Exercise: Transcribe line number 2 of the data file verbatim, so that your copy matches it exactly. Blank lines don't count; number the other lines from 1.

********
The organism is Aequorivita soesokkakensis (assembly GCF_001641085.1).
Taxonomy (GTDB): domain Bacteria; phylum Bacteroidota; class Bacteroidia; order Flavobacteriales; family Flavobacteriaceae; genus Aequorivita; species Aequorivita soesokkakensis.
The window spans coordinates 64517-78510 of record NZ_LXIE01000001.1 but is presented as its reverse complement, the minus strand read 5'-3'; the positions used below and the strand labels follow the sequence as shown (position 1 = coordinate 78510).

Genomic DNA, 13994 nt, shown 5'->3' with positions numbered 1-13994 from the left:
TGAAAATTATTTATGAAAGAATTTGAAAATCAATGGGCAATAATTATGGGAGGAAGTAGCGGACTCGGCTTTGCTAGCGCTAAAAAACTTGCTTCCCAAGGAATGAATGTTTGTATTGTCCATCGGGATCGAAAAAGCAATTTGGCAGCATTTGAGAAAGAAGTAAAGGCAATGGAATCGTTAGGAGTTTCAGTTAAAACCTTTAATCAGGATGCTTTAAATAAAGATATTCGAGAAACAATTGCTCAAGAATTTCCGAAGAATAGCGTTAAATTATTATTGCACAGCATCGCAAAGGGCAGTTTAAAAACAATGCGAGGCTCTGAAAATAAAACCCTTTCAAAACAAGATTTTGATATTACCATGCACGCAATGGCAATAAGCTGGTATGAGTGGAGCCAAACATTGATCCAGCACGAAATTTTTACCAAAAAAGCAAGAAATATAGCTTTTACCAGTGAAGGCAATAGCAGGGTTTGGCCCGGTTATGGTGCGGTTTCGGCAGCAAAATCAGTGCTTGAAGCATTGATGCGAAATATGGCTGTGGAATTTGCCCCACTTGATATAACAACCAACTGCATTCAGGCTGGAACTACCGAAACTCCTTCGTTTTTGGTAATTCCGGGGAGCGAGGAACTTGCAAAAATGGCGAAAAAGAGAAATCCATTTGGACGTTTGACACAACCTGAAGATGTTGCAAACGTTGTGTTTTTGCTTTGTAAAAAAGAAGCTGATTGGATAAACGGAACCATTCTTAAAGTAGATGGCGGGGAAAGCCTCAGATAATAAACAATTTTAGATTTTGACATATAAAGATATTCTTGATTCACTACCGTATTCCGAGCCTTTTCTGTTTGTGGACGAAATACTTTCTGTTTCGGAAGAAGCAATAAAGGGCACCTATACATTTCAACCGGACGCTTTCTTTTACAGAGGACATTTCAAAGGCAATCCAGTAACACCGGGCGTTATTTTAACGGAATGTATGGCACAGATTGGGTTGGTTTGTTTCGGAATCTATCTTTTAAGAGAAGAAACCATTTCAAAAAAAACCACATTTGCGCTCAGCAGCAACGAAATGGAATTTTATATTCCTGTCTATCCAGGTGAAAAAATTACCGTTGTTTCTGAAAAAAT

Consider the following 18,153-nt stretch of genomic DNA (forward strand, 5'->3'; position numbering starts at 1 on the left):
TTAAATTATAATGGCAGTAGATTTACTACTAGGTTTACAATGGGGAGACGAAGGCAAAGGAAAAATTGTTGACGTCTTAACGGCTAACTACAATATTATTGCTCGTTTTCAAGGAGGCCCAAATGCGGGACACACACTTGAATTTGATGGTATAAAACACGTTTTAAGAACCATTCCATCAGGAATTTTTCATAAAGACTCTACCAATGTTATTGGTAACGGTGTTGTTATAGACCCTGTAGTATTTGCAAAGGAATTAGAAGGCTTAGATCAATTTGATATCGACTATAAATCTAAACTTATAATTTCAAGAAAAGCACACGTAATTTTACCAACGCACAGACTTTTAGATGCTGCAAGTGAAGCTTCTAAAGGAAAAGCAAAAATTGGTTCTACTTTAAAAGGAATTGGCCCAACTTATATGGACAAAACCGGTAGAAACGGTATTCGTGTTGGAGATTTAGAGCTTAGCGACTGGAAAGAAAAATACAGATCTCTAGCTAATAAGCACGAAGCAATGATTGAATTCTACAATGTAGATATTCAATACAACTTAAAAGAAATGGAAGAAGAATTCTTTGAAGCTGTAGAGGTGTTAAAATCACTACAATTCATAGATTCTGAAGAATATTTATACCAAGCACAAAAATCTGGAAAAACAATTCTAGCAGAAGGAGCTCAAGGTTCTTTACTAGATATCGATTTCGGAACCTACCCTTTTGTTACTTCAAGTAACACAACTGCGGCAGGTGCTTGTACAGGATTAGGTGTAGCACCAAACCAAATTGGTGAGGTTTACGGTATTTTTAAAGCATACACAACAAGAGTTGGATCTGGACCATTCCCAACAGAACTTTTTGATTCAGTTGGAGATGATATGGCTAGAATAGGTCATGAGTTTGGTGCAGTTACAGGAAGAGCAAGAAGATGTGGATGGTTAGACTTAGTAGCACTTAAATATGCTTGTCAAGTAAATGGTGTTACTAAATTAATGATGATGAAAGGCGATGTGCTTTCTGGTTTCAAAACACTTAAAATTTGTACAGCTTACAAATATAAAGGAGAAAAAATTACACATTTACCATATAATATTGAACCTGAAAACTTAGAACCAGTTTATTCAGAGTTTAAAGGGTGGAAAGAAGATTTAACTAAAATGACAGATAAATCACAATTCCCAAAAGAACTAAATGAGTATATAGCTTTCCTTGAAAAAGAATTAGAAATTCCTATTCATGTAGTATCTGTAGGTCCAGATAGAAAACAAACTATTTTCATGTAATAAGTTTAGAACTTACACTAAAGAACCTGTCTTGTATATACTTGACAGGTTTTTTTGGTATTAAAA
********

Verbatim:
Taxonomy (GTDB): domain Bacteria; phylum Bacteroidota; class Bacteroidia; order Flavobacteriales; family Flavobacteriaceae; genus Aequorivita; species Aequorivita soesokkakensis.